Researchers have successfully treated the deadly Ebola virus in infected animals following onset of disease symptoms, according to a report published in Science Translational Medicine.
The results show promise for developing therapies against the virus, which causes hemorrhagic fever with human case fatality rates as high as 90%.
The research team previously demonstrated that the treatment, known as MB-003, protected 100% of non-human primates when given one hour after Ebola exposure. Two-thirds of the animals were protected when treated 48 hours after exposure.
In the current study, 43% of infected non-human primates recovered after receiving the treatment intravenously 104 to 120 hours after infection.
The experimental design differed significantly from the team’s earlier work; this time, infected animals were not treated until they developed measurable symptoms of disease.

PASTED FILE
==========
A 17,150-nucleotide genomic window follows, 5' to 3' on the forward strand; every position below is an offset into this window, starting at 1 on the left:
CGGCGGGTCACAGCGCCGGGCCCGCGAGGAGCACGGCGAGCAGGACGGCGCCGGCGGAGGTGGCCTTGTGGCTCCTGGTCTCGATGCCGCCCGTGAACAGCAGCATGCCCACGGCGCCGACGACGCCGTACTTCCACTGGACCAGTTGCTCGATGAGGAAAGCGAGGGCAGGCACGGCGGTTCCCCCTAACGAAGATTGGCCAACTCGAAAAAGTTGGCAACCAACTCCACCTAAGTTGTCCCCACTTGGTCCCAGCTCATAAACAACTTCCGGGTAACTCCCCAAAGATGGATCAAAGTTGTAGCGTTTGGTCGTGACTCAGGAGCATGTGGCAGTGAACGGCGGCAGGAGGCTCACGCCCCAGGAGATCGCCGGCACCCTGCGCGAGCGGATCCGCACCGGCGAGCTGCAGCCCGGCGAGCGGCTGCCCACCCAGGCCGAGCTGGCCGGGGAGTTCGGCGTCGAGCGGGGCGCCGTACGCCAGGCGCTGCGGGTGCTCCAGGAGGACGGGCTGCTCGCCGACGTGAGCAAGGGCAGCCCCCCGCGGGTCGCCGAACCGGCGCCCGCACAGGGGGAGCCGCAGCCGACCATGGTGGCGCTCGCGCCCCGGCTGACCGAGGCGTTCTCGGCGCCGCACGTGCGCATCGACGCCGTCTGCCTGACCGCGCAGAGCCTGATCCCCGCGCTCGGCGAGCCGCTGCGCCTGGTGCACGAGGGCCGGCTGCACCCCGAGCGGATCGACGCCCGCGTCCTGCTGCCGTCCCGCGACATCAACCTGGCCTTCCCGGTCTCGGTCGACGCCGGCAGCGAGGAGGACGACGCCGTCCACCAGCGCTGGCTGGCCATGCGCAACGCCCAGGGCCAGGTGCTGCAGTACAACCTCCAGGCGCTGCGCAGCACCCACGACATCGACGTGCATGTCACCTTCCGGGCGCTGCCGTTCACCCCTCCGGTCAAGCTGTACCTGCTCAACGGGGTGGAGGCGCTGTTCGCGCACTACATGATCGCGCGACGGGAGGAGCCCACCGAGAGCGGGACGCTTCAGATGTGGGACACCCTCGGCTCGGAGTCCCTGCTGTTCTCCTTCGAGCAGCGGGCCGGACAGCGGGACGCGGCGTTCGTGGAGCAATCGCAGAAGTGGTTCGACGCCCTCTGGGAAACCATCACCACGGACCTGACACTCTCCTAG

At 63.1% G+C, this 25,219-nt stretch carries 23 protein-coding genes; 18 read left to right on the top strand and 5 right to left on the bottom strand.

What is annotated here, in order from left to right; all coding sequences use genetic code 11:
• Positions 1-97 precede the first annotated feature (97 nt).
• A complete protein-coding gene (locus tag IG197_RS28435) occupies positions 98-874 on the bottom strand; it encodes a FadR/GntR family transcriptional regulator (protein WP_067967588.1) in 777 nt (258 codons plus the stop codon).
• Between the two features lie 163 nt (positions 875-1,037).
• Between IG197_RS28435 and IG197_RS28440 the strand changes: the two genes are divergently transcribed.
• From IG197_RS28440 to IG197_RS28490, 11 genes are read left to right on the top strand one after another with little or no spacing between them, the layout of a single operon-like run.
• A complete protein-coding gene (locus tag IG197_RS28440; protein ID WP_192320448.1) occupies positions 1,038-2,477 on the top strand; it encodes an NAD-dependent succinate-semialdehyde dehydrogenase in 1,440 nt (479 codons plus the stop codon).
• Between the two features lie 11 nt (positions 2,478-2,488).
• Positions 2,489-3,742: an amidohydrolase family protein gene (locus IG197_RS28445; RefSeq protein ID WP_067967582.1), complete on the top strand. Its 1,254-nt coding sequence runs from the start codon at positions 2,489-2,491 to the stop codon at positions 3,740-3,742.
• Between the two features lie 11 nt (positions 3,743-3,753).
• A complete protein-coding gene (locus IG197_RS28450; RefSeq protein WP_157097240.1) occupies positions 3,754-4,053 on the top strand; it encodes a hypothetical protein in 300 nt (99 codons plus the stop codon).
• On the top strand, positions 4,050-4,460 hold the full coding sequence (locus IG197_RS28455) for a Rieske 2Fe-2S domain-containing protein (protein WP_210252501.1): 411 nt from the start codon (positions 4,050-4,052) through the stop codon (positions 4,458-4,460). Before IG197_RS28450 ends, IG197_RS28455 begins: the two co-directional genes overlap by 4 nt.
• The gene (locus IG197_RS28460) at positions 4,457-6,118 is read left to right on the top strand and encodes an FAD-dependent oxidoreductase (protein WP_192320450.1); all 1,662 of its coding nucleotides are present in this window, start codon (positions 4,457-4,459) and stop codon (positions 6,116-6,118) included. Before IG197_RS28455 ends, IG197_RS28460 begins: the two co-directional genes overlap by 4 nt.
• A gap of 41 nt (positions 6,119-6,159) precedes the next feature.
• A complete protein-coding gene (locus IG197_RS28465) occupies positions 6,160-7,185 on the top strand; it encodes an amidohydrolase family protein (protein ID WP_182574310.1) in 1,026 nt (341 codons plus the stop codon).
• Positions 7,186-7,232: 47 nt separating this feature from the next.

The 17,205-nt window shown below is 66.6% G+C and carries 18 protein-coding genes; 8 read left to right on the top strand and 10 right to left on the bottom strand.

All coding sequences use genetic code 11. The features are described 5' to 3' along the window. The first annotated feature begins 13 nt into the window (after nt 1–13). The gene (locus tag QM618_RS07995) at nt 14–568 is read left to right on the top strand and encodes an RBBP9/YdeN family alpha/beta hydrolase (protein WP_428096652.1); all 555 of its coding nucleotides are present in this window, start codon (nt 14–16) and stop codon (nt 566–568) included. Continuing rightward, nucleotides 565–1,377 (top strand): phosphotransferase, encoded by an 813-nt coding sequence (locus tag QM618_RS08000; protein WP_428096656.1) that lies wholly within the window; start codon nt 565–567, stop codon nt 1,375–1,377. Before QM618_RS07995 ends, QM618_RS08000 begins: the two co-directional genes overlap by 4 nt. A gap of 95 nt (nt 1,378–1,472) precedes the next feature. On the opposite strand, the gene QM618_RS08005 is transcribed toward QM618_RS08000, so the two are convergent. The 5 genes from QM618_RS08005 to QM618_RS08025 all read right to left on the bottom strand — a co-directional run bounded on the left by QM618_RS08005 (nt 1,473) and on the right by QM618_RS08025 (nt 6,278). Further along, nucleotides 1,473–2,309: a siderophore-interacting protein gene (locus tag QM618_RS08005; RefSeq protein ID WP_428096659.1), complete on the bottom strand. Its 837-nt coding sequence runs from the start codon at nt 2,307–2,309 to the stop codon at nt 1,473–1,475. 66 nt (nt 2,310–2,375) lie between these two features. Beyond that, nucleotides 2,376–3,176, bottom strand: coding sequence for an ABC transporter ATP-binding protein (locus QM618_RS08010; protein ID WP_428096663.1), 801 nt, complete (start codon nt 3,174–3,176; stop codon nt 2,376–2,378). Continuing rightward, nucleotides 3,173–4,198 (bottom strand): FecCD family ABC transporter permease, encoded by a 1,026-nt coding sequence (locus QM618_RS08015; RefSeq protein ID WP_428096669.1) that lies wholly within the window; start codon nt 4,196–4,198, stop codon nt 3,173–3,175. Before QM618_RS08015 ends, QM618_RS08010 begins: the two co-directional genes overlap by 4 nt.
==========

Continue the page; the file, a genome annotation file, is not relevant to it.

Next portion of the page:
Ebola virus has been responsible for numerous deaths in Africa over the past several years. In addition to being a global health concern, the virus also is considered a potential biological threat agent.
Ebola virus replicates quickly to very high levels, thus overwhelming the host’s ability to fight off the infection.
MB-003 is a cocktail of monoclonal antibodies that help bind to and inactivate the virus. In addition, the antibodies recognize infected cells and trigger the immune system to kill them off.
No side effects of the antibodies were observed in the surviving animals. ( Xagena )
Source: U.S. Army Medical Research Institute of Infectious Diseases ( USAMRIID ), 2013